Indo-Bangla relations and the “termite” problem
0 comments | by Afsan Chowdhury
Indian’s ruling party BJP leader Amit Shah has called ‘illegal Bangladeshis’ as “termites” which will be cleaned out from the woodwork of Assam in particular. Its not just the unseemly language coming from a major political leader of the most powerful state around that is disturbing. Its also an indicator of the heightened tension in the region. Politicians are sending out signals that different types of ethnic cleansing will now be part of the future in the region. The fact that Rohingyas are already in Bangladesh here is an example that shows more are coming. It also reinforces the complex international political equations, both internal and external. The time for less peace and lesser tolerance will now be part of the regional dynamics. It’s the bigger powers which shall call the shots only and the smaller countries will have less space and participation.
There are several brews simmering in the region which was once exclusively dominated by India and now challenged by China with both strategic and commercial objectives. That rivalry which was once limited to border skirmishes between China and India now affects every state in the region. Today, South Asian countries are part of this complex rivalry that is both internal and cross border. China has been pushing in into one SA country after another diluting India’s exclusive domination. Nepal and Sri Lanka are considered to be closer to China while Pakistan is of course its ally against India. Three countries were considered a mixed bag. They were Bangladesh, Bhutan and Maldives. However, in Maldives the situation has changed dramatically with Beijing’s ally routed by the pro-Indian party by a popular vote. This example has altered the equation a bit showing power based external rivalry needs balancing with internal political dynamics. Bhutan the quiet country is actually a smart player which has managed to retain a semblance of autonomy given its historic connections with India and proximity to China. But the reality of Doklam nearby at which point, India and China stare angrily at each other and occasionally skirmish is a reminder of the fragility of regional peace.
Which leaves good old Bangladesh …
Bangladesh has been with India for long. It was friend number 1 in 1971 but relations cooled rapidly and after 1975 it almost froze. During the BNP era, Bangladesh helped out the North East militants as a counter ploy to Indian pressure and hyped anti-Indian sentiments to gain leverage. India was however much weaker two-three decades back and not the current regional behemoth it is now. India is Bangladesh’s biggest fact of life in every possible way and a love-hate-need relationship exists. Awami League has managed to convince India of its usefulness by denying sanctuary and support to NE rebels and granting transit rights. In other words, Bangladesh too is part of India’s security and strategic calculations. Meanwhile, China has entered the scene with a loud display of its dollar power. It was once an enemy in 1971, became friendly after 1975 and continues as its economic clout grows. Its investments have allowed China to become muscular and that was also welcomed as a counter balance to Indian muscle in Bangladesh. However, its backing of Myanmar who drove out the Rohingyas has weakened its strategic influence, making it a more economic than a political presence. Its popularity has dipped which again shows the fragility of any permanent status in regional politics. Suddenly, all this maths is threatening to become complex with the Assam termite issue.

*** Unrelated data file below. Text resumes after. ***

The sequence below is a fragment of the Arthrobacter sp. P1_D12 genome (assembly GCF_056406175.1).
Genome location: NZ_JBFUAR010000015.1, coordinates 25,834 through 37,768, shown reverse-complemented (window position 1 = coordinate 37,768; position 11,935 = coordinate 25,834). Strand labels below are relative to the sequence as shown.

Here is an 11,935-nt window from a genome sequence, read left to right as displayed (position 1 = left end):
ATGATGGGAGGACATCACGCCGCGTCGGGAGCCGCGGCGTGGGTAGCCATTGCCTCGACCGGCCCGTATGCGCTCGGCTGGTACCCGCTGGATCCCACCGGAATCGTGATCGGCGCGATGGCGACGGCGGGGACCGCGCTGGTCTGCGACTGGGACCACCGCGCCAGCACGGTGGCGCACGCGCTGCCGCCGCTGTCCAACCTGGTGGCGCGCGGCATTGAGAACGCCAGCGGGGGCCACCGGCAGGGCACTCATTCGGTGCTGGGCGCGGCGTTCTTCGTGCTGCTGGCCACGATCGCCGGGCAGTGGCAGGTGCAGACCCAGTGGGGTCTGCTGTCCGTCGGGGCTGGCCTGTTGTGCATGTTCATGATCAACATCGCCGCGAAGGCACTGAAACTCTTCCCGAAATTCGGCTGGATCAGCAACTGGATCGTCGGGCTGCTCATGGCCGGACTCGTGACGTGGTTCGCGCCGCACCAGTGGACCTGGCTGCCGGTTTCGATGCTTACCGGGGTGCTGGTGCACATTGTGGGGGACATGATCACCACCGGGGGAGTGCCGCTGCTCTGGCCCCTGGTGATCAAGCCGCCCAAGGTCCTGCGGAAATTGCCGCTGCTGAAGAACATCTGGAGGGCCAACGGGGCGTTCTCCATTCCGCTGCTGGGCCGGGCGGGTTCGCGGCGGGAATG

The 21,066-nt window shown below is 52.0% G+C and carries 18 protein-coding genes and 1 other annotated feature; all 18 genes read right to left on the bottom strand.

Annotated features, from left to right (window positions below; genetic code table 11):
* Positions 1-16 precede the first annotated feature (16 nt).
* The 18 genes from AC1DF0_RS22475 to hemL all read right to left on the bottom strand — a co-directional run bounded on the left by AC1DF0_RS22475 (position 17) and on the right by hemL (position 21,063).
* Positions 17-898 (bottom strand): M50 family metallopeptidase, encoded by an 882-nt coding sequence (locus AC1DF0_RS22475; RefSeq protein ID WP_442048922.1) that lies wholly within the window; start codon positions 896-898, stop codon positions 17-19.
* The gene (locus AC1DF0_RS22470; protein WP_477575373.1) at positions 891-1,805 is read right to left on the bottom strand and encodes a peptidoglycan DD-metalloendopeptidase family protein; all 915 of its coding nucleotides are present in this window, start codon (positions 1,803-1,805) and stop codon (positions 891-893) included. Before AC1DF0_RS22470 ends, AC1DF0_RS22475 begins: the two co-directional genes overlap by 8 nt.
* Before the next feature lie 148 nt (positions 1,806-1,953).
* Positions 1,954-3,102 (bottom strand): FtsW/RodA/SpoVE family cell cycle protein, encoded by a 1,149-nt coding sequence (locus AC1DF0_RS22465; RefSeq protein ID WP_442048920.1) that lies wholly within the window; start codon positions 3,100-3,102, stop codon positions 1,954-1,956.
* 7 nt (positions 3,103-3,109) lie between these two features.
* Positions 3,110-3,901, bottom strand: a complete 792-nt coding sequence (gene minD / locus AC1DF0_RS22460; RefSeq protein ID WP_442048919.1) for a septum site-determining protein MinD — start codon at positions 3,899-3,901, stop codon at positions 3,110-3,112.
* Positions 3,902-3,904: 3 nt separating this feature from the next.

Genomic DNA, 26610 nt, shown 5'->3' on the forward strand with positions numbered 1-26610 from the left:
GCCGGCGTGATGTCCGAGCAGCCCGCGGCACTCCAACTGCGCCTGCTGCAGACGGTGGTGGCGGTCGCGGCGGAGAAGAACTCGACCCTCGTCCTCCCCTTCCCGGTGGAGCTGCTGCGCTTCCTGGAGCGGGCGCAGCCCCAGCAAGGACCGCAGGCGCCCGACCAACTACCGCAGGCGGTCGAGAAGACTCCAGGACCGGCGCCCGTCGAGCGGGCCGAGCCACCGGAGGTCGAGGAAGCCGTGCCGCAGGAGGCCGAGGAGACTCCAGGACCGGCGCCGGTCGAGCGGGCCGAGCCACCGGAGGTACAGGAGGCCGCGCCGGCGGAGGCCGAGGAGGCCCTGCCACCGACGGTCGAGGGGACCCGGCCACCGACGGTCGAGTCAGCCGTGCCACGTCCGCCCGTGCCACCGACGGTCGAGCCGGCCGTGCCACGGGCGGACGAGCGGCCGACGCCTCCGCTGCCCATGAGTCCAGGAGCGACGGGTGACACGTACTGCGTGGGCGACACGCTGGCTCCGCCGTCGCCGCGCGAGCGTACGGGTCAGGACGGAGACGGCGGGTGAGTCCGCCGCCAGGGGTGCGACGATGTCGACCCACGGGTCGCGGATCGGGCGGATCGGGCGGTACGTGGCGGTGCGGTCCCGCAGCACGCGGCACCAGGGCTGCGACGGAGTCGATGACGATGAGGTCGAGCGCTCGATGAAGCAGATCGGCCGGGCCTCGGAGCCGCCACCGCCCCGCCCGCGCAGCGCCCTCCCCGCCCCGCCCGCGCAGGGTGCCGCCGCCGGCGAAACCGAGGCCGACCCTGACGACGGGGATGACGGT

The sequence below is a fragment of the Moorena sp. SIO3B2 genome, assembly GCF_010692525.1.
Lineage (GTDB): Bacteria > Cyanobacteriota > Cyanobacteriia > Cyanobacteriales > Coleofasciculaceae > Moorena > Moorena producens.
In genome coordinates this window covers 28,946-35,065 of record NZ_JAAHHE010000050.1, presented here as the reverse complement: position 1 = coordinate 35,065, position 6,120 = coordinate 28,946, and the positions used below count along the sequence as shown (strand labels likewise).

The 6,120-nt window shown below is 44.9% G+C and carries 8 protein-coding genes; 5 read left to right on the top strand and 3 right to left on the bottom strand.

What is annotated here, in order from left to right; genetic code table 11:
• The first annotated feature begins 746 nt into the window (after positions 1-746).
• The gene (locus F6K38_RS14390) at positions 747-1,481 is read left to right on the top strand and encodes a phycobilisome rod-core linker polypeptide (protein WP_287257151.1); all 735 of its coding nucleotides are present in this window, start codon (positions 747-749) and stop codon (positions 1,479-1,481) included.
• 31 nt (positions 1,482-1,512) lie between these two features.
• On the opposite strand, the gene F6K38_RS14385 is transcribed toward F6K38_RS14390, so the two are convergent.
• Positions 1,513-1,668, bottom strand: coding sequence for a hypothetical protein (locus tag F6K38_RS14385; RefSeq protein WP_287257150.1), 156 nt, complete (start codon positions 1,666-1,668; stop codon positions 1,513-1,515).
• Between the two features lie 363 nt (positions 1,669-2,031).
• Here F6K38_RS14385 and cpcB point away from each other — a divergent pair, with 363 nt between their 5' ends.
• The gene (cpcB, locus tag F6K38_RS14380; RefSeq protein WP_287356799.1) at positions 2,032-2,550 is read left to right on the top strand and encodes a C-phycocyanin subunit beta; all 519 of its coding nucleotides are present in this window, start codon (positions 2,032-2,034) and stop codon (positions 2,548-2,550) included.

The Assam termite factor
If India does undertake termite control measures, Bangladeshis will fall into even deeper waters. Already reeling from the Rohingya pressure, it may force Sheikh Hasina to consider more options beyond India which means greater reliance on China. Public pressure in Bangladesh will be high to stop holding Indian hands as often as it’s done now. If public resentment turns into active hostility, the potential for instability may rise equally. Call to use the North East card will begin and may translate into a political demand, however far fetched the strategy is. The pressure of being seen as less India friendly may become politically advantageous. How AL handles that will have to be seen. Given India’s economic preponderance including the very large number of its citizens working in Bangladesh, there is stake for India too. These expat workers are already resented and how they will be welcomed in post termite cleansing operations even though they provide skills and services will be interesting to see. At this point, no one can say what will happen but if India is serious the bad news for Bangladesh can be even worse news for the incumbent government having to face two massive refugee influx and a possible rise in internal reaction, much of it unpredictable.